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Posts by Molly W

Love letter to the funk-rock sound of the 1980s

Cover of MPLS Sound
A review of MPLS Sound by Joseph Illidge and Hannibal Tabu

This is a gorgeous purple graphic novel inspired by the Purple One. Theresa Booker dreams of being a musician and knows that there are many barriers to success for a black woman on the Minneapolis music scene in 1982. She puts together an amazing band with a singular vision but there's nowhere for Starchild to play. Talent and drive are not always enough. 

Apr 23, 2021

Dolly: Country catalyst for change

Cover of She Come By It Natural: Do
A review of She Come By It Natural: Dolly Parton and the Women Who Lived Her Songs by Sarah Smarsh

Dolly Parton has been a beacon of hope with a big 'ole pile of hair singing with her heart, sharing her success with those in need, and representing generations of hard working women. It's high time to celebrate her accomplishments. She Come By It Natural is a beautifully researched book that started as an article for No Depression magazine right around the time the women's movement shifted: at the dawn of the Trump Presidency and worldwide protest, the Women's March of 2017 and #metoo.

Apr 15, 2021

The sixth and youngest and most dazzling poet

Cover of The Hill We Climb: An Inau
A review of The Hill We Climb: An Inaugural Poem for the Country by Amanda Gorman

Just in time for National Poetry Month!  This is an exquisite special edition of National Youth Poet Laureate Amanda Gorman's presidential inauguration poem given on January 20, 2021 with a foreword by Oprah Winfrey. I've watched and listened to this spectacular young poet recite "The Hill We Climb" numerous times, now, and each time I'm left feeling hopeful for our country and a democratic society. This poem is honest and looking towards a brighter future.

Apr 7, 2021

Grateful all year long

Cover of We are Grateful: Otsalihel
A review of We are Grateful: Otsaliheliga by Traci Sorell and Frané Lessac

Otsaliheliga (oh-jah-LEE-hay-lee-gah) is a Cherokee word that is used to express gratitude. Otsaliheliga is a reminder to celebrate blessings and reflect on struggles. This picture book follows a year of Cherokee celebrations, starting in fall and ending in summer. Seasonal events pictured include playing in the leaves, dancing at the Great New Moon Ceremony, making corn husk dolls, gathering wild onions, and planting strawberries.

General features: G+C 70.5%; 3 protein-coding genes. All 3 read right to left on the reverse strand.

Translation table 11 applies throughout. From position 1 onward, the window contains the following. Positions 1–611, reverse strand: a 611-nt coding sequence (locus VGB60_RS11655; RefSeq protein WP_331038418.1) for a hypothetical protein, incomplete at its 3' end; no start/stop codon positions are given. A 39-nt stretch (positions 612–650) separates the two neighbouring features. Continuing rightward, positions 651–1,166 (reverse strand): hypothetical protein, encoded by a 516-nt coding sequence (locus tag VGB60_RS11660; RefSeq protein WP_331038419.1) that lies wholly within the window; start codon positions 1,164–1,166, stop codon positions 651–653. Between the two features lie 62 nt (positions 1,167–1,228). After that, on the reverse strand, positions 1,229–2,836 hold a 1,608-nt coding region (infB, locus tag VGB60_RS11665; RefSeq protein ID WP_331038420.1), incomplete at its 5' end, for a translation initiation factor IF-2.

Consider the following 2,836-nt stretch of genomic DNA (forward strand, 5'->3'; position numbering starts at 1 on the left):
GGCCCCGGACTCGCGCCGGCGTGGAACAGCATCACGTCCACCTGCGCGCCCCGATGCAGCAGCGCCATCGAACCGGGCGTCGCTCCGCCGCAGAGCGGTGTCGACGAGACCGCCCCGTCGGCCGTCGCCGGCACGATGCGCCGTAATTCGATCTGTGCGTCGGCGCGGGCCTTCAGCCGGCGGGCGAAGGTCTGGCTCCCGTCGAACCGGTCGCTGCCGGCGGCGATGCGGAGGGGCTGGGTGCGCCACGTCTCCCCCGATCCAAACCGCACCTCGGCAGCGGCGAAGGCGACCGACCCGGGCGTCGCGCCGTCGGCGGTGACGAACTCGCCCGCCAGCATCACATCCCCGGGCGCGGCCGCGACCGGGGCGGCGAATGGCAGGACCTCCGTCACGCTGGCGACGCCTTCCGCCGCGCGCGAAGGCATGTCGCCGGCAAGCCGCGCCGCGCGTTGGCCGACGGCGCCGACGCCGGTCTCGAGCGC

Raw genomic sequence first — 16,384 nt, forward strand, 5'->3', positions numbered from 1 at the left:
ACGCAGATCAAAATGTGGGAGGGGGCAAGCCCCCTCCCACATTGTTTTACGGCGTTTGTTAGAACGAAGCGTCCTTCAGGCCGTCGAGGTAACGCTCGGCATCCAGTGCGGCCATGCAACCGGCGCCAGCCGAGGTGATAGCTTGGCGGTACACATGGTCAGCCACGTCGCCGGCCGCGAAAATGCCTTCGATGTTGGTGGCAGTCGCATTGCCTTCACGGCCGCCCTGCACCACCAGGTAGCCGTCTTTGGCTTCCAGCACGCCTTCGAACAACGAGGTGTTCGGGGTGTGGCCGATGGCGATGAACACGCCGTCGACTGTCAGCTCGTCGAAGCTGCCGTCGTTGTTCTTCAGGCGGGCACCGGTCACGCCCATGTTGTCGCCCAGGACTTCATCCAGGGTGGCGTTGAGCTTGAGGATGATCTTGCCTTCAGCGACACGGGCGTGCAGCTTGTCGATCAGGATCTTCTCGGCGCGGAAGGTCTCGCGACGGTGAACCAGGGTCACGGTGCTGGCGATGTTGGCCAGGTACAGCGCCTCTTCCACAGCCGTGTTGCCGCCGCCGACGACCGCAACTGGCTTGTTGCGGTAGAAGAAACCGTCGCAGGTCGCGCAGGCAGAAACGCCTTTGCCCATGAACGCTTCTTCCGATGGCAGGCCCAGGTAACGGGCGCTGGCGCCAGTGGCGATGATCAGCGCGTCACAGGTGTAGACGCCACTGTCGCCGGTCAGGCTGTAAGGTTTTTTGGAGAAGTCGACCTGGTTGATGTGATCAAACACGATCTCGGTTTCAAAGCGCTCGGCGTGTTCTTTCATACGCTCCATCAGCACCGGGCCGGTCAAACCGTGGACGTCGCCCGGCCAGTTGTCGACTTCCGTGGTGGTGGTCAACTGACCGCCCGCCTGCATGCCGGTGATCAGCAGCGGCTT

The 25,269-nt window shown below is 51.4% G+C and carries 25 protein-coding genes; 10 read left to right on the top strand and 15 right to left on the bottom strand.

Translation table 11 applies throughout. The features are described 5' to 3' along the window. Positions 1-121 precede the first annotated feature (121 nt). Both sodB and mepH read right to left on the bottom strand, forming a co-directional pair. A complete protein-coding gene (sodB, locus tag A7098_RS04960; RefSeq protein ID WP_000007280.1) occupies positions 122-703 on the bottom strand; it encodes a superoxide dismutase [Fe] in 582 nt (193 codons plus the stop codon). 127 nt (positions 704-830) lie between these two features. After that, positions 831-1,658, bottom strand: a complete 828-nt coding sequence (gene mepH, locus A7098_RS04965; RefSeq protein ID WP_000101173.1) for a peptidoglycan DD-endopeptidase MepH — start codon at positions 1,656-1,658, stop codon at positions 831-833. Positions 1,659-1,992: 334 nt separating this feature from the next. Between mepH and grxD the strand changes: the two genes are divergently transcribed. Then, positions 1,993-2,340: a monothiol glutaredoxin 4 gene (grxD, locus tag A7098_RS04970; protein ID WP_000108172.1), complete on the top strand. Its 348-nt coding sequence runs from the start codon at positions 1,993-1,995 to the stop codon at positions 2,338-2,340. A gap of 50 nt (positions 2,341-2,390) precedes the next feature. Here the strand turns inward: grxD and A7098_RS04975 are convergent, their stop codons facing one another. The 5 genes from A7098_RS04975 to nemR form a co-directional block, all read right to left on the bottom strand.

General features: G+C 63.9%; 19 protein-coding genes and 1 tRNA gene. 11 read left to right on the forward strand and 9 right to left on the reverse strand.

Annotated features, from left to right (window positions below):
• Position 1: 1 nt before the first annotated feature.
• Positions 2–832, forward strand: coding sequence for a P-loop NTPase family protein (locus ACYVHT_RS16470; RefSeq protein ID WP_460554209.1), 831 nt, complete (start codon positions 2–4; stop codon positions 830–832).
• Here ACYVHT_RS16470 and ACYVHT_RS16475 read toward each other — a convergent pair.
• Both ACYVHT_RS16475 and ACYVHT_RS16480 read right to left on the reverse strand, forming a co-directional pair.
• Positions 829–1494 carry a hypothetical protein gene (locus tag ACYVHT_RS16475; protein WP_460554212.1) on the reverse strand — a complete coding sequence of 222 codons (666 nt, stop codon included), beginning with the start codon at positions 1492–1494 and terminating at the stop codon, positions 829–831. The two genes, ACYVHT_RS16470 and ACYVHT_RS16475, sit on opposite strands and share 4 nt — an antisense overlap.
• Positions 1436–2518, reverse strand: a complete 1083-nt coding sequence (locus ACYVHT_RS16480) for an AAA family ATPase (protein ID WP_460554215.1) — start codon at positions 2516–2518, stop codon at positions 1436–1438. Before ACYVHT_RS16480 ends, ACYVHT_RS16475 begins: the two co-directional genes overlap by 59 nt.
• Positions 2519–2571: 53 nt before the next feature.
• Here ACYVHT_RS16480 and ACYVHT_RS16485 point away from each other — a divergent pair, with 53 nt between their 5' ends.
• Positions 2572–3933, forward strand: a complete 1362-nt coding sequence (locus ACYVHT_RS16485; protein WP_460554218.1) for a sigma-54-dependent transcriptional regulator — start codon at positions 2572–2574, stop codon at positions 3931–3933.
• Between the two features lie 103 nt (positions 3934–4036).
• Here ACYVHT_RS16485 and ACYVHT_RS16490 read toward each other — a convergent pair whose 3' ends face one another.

Mar 22, 2021

The doodles are alive

Cover of Doodleville
A review of Doodleville by Chad Sell

Drew's art club takes a trip to the Art Institute of Chicago and something unexpected happens. The doodles in her notebook come alive and run away. Her doodles are imaginative and playful and have the best personalities. But they aren't super well-behaved and get into trouble. 

Mar 15, 2021

Making the most of your gifts

Cover of When Stars are Scattered
A review of When Stars are Scattered by Victoria Jamieson and Omar Mohamed

This is the true story of how Omar Mohamed and his younger brother Hassan spent their childhood as refugees at the Dadaab camp in Kenya* separated from their mother and longing to return to their home in Somalia. Life is difficult in Dadaab. The many long years of waiting without enough resources along with thousands of other refugees wears the residents down and dashes their hopes and dreams for the future.

Mar 1, 2021

The power of Booker T. Washington's voice

Voices of Black America
A review of Voices of Black America: Historical Recordings of Speeches, Poetry, Humor & Drama by Naxos Audiobooks

This audiobook provides a treasured portal to the past. It features original recordings from 1908-1946 of speeches by Booker T. Washington, the poems of Langston Hughes and Paul Laurence Dunbar recited by the poets, comedy routines, and more. All told, there's approximately 1 hour and 47 minutes of content.

To hear these famous voices is very special. The sound quality is on par with other historical recordings I've heard. That takes a moment to get used to, but feels intimate, like you've gone back in time and are witnessing the moment. 

Feb 22, 2021

Hard on the head and the heart

Cover of Before the Ever After
A review of Before the Ever After by Jacqueline Woodson

Jacqueline Woodson's latest novel-in-verse for middle grades just won the Coretta Scott King Author Award for outstanding writing by an African American author. Twelve-year-old ZJ's life turns upside down when his dad, a professional football player, starts suffering headaches, memory loss and personality changes. According to lore, Zachariah 44 (for his jersey number), suffered more NFL concussions than any other player, even with a helmet on.

Jan 26, 2021